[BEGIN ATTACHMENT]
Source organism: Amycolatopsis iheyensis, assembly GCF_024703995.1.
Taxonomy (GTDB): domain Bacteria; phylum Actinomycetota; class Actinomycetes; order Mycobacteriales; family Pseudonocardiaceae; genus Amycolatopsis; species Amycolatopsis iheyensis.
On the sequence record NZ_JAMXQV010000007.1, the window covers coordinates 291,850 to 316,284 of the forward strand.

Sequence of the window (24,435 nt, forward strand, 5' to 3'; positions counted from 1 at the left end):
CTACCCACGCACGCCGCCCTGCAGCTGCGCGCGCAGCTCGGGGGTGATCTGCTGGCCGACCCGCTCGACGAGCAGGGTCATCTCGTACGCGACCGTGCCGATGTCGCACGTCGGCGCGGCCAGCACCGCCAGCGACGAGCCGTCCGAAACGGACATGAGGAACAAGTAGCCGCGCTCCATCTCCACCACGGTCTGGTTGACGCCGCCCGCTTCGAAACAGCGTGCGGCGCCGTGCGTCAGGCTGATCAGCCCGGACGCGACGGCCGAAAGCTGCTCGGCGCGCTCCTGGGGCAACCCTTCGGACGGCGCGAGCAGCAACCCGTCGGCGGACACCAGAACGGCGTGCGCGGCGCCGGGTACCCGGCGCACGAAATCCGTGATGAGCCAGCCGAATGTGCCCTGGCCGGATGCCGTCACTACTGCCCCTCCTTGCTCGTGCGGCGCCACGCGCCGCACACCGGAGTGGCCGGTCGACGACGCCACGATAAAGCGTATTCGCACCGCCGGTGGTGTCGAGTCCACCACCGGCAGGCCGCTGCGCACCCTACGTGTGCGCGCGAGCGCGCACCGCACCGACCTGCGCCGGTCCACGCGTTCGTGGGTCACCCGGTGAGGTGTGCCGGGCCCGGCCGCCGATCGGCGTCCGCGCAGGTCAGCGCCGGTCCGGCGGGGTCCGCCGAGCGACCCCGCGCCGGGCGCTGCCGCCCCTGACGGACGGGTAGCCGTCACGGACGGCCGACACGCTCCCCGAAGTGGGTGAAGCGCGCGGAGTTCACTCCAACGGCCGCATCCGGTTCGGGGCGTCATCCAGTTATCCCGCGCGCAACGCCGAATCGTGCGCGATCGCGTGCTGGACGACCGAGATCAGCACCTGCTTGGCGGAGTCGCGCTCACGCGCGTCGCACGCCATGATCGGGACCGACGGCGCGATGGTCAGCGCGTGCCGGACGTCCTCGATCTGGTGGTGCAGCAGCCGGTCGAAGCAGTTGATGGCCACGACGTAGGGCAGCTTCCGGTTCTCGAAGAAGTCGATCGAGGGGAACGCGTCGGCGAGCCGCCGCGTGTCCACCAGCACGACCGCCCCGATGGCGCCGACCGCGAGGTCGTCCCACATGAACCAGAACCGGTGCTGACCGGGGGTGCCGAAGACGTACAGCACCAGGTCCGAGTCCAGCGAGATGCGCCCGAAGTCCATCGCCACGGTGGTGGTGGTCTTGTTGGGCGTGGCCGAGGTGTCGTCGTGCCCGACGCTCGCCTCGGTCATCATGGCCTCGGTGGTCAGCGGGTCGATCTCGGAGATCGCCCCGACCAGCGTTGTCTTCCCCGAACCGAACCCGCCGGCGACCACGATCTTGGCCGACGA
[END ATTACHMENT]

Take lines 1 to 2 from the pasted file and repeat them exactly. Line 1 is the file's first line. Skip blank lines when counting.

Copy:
Source organism: Amycolatopsis iheyensis, assembly GCF_024703995.1.
Taxonomy (GTDB): domain Bacteria; phylum Actinomycetota; class Actinomycetes; order Mycobacteriales; family Pseudonocardiaceae; genus Amycolatopsis; species Amycolatopsis iheyensis.